AnalyticsWhere does Ukraine’s plane fly
Ukraine is looking for a place for its aviation industry. Technological and economic challenges have to be met amid complete rupture of relations with Russia, which until recently served as Ukraine’s main market and partner. Will it manage to find new forms of cooperation, new ties, and recognition of new customers?
National military-industrial complex, which includes the aircraft construction sector, is now in need of modernization and rationalization of production. President of Ukraine Petro Poroshenko at a recent meeting at the General Staff said that the country, which has been defending itself for more than two years in a war with Russia, the aggressor so nostalgic for the Soviet past, cannot keep asking for military help from the West forever. With such huge defense industry capacities, the government finally has to deal with its clumsiness and awkwardness and start producing weapons, which would allow fulfilling key defensive tasks under tight deadlines. The Head of State has set a goal of optimizing the work of Ukraine’s defense industry.
State-owned Concern Ukroboronprom as the main manager of Ukraine’s defense assets seems ready to meet the challenge set by the president. The company’s management has proposed to achieve the goal through creating industrial clusters – combinations of companies divided by types of production.
The first such association was established in early June: the Ukrainian Aircraft Building company gathered under its "umbrella" all the key factories and design bureaus. The core enterprise of the cluster is a Ukrainian aircraft building giant Antonov. State enterprise Novator, Kharkiv-based machine-building plant FED, Kharkiv’s Aggregate Design Bureau, and Mayak plant were also included in the association. This list is not finalized, though. Not only state-owned companies but also private aircraft manufacturers of any form of ownership can become members of the cluster. In theory, the cluster can have up to fifteen industrial and engineering facilities with the total number of employees exceeding 10,000.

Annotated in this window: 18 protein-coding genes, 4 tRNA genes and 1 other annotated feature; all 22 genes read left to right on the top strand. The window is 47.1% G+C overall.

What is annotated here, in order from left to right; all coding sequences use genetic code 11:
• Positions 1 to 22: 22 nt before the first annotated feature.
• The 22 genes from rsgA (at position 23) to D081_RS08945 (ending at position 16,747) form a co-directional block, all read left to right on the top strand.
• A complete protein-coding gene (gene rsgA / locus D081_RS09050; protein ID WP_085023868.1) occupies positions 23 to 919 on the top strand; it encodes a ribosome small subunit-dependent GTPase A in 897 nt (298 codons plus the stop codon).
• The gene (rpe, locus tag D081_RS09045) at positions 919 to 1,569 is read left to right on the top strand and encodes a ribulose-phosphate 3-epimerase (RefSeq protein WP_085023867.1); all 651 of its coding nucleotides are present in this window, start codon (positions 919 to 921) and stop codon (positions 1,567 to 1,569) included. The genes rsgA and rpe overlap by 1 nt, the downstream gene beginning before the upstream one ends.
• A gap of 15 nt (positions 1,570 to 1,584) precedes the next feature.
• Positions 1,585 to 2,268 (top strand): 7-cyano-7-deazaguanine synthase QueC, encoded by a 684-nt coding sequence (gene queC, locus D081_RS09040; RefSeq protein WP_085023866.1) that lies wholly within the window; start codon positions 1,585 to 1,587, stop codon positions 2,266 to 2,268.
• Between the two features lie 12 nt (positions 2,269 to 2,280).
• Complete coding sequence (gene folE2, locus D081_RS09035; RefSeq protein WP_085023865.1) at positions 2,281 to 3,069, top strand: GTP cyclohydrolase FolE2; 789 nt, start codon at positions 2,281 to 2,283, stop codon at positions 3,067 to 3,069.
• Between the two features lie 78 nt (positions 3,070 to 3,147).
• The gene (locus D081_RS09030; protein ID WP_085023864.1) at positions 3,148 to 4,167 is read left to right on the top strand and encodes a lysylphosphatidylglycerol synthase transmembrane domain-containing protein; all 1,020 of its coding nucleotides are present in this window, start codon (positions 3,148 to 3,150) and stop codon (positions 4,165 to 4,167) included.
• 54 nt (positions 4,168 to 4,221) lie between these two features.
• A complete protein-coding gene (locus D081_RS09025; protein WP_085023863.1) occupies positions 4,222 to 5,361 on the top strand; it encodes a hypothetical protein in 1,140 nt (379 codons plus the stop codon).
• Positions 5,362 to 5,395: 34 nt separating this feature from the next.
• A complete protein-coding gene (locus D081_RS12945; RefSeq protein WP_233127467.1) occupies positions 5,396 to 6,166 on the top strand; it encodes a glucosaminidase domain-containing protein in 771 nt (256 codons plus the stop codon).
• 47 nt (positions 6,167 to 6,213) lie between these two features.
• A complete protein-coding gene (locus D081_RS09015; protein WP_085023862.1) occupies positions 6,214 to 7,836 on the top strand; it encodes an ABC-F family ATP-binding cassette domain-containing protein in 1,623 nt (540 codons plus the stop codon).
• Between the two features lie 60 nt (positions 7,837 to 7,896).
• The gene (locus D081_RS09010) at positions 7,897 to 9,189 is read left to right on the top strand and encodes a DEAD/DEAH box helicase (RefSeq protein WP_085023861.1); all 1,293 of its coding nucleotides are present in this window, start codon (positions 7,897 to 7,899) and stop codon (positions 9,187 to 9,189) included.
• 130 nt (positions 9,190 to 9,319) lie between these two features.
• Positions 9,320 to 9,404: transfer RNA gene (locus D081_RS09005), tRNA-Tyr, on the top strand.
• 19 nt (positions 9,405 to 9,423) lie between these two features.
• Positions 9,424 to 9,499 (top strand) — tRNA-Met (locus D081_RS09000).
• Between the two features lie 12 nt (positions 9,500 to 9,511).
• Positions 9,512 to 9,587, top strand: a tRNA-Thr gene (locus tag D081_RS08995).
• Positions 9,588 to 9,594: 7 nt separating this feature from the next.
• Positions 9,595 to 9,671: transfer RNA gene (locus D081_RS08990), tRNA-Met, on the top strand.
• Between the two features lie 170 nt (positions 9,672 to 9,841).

"The new cluster will make the Ukrainian aviation industry a united and powerful mechanism with clear coordination of development, providing an opportunity to integrate into the world market through the introduction of international standards of production and management," said Ukroboronprom CEO Roman Romanov.
According to him, this will accelerate the process of import substitution and give a new impetus to scientific and technological development of the country as a whole.
An important thing is that the aviation industry should be an example to the rest of the enterprises and organizations of the country's key military-industrial sector. If the air-cluster, “takes off,” then similar production units will be established in shipbuilding, armored vehicles production, radio engineering, and electronics.
The presentation of a new cluster to the rest of the aviation world will take place during an international airshow in Farnborough, England, July 11-17. A quite representative Ukrainian delegation is heading there aiming not only to show Ukraine in a new light but also to achieve concrete results in sales.
Back in May, president of Antonov Oleksandr Kotsyuba in an interview with UNIAN noted that as soon as the organizers of the airshow announced the participation and demo flights of the Ukrainian cargo plane An-718, a new wave of interest in our aircraft rose across the world.
"Participation in exhibitions of such level is another important element in our marketing plan and sales concept. We are expecting to sigh off a number of concrete deals at Farnborough. We are very optimistic," said Kotsyuba.
Moreover, the Ukrainians are flying to the UK with a small production "stepping stone." Ahead of the Farnborough airshow, Antonov signed a contract with the Azerbaijani State Aviation Concern Azal for the supply to Azerbaijan of ten An-178’s for their further use by the Azerbaijani Silk Way Airlines - one of the largest air carriers in the Caucasus and the Caspian region. As expected, the first two An-178’s will fly to Baku as early as 2018 – an advance payment for their construction has already been received by the Ukrainian side. In the future, the Azerbaijani partners do not rule out setting up own assembly of An-178. They just need to be sure they have enough resources to implement the plan.